The buzz is largely gone. And today’s situation whiffs more of bong water than anything worth sampling. Welcome to Canopy Growth (NYSE:CGC)? Let’s check in with what’s happened of late in CGC stock, then offer a risk-adjusted determination which will help investors avoid getting smoked.
Marijuana or cannabis stocks. They’ve got their man. Biden. They’ve got the seats. A Democrat majority in the U.S. Senate. States such as New York and Virginia are legalizing. At the same time, jittery neighboring states are likely feeling the burn to catch the green-powered revenue stream.
But for Canada’s and the market’s largest pot producer CGC, these are anything but high times.
CGC Stock and Enthusiasm
After storming higher by as much as 130% this year, CGC shares are up just 3%. At the same time, Canopy’s buoyant year-plus rally off last March’s Covid-induced bottom, which saw a gain of nearly 525%, has been chopped down by more than 55%!
So, what exactly is up or rather, going down in CGC stock?
For one, enthusiasm in early 2021 by investors expectant of federal level legalization of cannabis in the US for CGC and Canadian cannabis operators Aurora Cannabis (NYSE:ACB) and Tilray (NASDAQ:TLRY) has proven a disappointing slog. Maybe not at the government level, where change typically takes glacial-like time to happen. But it’s certainly the case for a market focused on short-term results and where a fiscal quarter is an eternity.
Not helping CGC’s situation, a spike in novel coronavirus cases inside Canada and fresh quarantine measures are also likely impacting the retail grow business within Canopy Growth’s own borders. And then there’s an unwanted and persistent trend in cheaper competing product and associated challenges from the black market that’s weighing on CGC.
Finally, there’s also smaller but first-mover U.S. based competition that can’t be dismissed. Curaleaf (OTCMKTS:CURLF) and Thumb Industries (OTCMKTS:GTBIF) are two operators enjoying the high-times and bringing home revenues in states where cannabis is legal.
Altogether, the operating environment has taken its toll on CGC stock. But there’s always tomorrow and the opportunity for better days ahead, right?
CGC Weekly Price Chart
Source: Charts by TradingView
It’s not all bad news at CGC. The company does have its CBD business with products ranging from gummies and beverages to pet-based products helping chill Fido and other family members. There’s a deal to buy U.S. grow outfit Acreage Holdings (OTCMKTS:ACRHF). But those are still side shows to big picture, right? The CGC stock price chart certainly implies as much.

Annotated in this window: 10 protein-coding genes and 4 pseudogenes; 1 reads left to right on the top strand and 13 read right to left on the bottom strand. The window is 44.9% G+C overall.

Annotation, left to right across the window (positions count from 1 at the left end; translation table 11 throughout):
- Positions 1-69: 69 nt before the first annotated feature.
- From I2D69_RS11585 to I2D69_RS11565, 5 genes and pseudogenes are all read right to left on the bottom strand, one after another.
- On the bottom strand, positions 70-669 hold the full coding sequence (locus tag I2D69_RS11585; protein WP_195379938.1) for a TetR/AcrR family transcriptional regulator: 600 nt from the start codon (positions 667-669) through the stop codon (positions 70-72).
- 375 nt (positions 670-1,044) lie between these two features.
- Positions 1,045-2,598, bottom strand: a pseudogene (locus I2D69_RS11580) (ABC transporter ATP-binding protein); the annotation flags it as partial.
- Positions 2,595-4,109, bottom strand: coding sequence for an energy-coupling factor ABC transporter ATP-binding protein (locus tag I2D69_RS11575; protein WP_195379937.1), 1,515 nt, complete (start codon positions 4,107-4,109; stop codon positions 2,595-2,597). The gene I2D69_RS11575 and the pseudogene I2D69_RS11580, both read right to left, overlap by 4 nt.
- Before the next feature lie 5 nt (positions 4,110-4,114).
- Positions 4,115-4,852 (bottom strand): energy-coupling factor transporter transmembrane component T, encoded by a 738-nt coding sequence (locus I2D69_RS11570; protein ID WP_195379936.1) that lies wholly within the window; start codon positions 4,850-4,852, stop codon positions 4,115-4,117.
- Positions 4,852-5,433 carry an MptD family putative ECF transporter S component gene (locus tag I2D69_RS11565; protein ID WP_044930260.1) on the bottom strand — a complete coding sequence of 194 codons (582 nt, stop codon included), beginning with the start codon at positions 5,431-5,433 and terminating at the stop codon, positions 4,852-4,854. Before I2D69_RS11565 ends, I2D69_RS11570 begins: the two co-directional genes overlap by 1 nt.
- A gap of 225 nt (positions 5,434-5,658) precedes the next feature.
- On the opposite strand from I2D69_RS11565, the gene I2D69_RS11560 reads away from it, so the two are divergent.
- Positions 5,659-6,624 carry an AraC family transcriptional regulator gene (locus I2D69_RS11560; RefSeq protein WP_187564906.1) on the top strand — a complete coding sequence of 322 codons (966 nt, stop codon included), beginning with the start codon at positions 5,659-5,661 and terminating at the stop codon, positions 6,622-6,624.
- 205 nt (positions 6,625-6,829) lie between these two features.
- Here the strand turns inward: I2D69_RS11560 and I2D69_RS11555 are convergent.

Aside from Canopy’s barely above water return this year, shares of CGC are demonstrating relative weakness compared to the broader market. It aforementioned competition CURLF and GTBIF shares are each up about 25%. And while even the best stocks do and should be expected to go through corrective periods, CGC stock’s decline in value has turned into a situation where buying on weakness isn’t recommended.
After moving strongly into the right side of CGC’s lifetime corrective base at February’s highs, today’s corrective cycle has broken beneath the 62% retracement level. Ideally and for trend-oriented investors looking to purchase a more ordinary bearish phase, buying shares nearer to the 38% Fibonacci support area with the expectation a resumption of the prior trend is nearby.
The Look of Unwanted Aftermath
But the deeper correction in Canopy has another strike against it.
The action leading into today’s weakness follows a doji decision candle formed in March and bearishly confirmed last month. Note the combined with a sickly-looking stochastics crossover and lack of any pattern price support developing. Even on the weekly time frame. Thus, CGC stock has the look of the unwanted aftermath of a good party.
For today, the recommendation is to keep at arm’s length from CGC. But if you have to be in it to win or already are, hedged protection using Canopy’s options market is seen as the only way to navigate CGC’s foul-looking waters.
On the date of publication, Chris Tyler does not hold, directly or indirectly, positions in any securities mentioned in this article.
Chris Tyler is a former floor-based, derivatives market maker on the American and Pacific exchanges. The information offered is based on his professional experience but strictly intended for educational purposes only. Any use of this information is 100% the responsibility of the individual. For additional market insights and related musings, follow Chris on Twitter @Options_CAT and StockTwits.